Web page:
Full Circle by Karen Young
(Mira, $5.99, PG) ISBN 1-55166-471-2
****
In the strictest sense, this story began thirty-three years ago on a small yacht off the coast of New Orleans. The Castilles, with their daughter Amber, and the Madisons, with their daughter Kate, were enjoying a cruise on a calm sea when their boat mysteriously sank. Surviving were Kate and her mother, and Amber and her father.

We fast-forward to the present where Kate is now a trauma physician in an emergency room at one of Boston's premier hospitals. It's unclear, but she seems to be experiencing moments of mental dissociation caused by flashbacks.

When three patients are lost in a single shift, Kate is suspended from the hospital staff. While serving her suspension, she returns to her small town outside New Orleans and is shocked to find her mother in the terminal stages of cancer. A second ugly surprise is the very unpleasant marital situation of her best friend, Amber. Amber's husband Deke is a vicious redneck radio talk show host who, sober or drunk, abuses Amber and his son, Stephen.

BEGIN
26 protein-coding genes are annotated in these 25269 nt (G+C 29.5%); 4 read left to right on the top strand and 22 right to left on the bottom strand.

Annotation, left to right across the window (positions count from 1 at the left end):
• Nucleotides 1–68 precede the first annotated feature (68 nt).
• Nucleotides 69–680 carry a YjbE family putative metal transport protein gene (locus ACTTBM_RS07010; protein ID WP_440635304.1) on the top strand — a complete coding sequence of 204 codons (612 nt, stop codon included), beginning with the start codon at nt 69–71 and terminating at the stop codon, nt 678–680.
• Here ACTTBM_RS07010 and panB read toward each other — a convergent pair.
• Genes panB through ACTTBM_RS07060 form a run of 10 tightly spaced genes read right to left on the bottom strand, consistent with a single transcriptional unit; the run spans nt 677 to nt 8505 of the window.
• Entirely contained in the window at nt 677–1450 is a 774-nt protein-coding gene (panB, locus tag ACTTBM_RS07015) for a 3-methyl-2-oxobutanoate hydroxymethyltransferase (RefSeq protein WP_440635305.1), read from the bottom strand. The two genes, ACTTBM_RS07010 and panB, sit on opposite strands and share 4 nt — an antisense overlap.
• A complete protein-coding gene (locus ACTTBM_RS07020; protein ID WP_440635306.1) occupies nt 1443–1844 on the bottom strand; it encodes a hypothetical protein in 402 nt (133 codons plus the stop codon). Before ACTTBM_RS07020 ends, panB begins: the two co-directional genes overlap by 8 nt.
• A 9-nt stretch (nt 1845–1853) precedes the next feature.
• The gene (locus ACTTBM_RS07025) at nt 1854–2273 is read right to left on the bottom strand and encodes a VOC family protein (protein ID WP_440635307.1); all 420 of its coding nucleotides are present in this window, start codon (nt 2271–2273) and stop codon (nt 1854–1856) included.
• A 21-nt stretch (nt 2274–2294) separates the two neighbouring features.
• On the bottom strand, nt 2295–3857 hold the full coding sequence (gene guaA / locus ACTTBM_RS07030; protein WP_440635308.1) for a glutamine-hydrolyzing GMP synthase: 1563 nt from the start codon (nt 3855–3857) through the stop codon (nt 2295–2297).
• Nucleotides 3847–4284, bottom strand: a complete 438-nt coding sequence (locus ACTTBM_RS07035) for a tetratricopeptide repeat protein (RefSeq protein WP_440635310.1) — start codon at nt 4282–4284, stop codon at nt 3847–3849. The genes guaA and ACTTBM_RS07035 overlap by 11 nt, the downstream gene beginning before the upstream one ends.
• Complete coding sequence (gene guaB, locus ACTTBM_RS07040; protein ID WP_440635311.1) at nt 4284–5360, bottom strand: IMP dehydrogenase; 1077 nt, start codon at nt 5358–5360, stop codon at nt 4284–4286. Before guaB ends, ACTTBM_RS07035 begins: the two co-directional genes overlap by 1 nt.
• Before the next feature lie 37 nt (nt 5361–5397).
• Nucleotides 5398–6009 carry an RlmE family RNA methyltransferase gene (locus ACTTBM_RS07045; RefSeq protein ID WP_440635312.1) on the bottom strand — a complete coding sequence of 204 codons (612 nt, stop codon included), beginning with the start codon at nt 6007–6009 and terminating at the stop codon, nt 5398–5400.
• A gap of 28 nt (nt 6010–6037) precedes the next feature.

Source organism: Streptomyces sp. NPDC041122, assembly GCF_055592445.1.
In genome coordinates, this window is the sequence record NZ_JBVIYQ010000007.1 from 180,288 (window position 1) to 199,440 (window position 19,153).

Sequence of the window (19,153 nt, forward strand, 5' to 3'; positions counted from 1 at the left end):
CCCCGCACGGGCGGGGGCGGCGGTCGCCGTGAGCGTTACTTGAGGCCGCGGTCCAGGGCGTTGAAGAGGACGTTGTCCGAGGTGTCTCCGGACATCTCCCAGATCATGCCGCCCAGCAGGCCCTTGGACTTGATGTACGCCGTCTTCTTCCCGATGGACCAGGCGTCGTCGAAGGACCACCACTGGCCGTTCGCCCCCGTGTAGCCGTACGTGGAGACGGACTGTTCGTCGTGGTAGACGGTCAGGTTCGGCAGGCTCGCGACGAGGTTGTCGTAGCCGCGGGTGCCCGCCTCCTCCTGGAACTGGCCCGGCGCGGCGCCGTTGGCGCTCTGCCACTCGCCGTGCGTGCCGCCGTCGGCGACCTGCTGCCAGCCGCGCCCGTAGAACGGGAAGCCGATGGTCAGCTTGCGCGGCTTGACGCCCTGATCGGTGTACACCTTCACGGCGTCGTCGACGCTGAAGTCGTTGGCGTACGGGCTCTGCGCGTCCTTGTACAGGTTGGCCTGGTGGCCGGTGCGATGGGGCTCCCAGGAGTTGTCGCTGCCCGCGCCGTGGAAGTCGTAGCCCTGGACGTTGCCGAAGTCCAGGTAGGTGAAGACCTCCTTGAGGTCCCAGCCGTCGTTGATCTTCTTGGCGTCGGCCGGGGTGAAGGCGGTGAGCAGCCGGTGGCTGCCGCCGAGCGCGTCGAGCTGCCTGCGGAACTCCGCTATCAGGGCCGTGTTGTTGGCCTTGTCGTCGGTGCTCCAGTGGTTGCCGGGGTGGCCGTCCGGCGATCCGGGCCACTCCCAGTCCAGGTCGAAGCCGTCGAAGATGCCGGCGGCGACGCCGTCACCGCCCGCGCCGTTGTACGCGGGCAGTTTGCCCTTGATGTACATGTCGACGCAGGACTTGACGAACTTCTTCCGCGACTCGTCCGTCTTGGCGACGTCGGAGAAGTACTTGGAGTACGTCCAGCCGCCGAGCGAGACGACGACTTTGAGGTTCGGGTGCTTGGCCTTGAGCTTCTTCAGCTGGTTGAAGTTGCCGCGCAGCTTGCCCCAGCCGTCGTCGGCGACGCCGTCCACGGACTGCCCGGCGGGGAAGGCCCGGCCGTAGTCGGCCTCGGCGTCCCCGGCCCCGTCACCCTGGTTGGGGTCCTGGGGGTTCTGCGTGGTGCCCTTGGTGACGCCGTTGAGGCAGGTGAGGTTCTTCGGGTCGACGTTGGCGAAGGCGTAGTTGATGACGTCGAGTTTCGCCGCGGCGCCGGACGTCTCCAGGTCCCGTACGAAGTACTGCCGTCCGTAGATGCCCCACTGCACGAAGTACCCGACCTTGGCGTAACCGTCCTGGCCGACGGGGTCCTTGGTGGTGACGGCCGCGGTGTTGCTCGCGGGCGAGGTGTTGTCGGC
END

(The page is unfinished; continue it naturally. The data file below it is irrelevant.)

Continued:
When Kate visits the office of Dr. Leo Castilles (the man who became her surrogate father) to discuss her mother's illness, she encounters yet another unwelcome situation. Dr. Castilles has taken on a partner, Dr. Sam Delacourt. Kate and Sam had an affair five years earlier, only to have it end abruptly when she discovered he was married and had a child.

The final piece is in place when Amber discovers Nick Santana, the homicide cop she should have married, and his son Cody renting a house nearby while he recovers from a gunshot wound.

The lives of the four intertwined families converge in ways that might, if I were to describe it, sound overcomplicated or even melodramatic. But Karen Young has done such a good job of multi-generational character development that it flows along swiftly, involving the reader with the characters. The story also includes an unexpected murder and ever-pervasive sinister mysteries. Young deftly creates and sustains sexual tension that works hand in hand with the resolution of the crime.

I predict that even a veteran romantic suspense reader will not be able to see all the surprises contained in this January treat.

--Thea Davis


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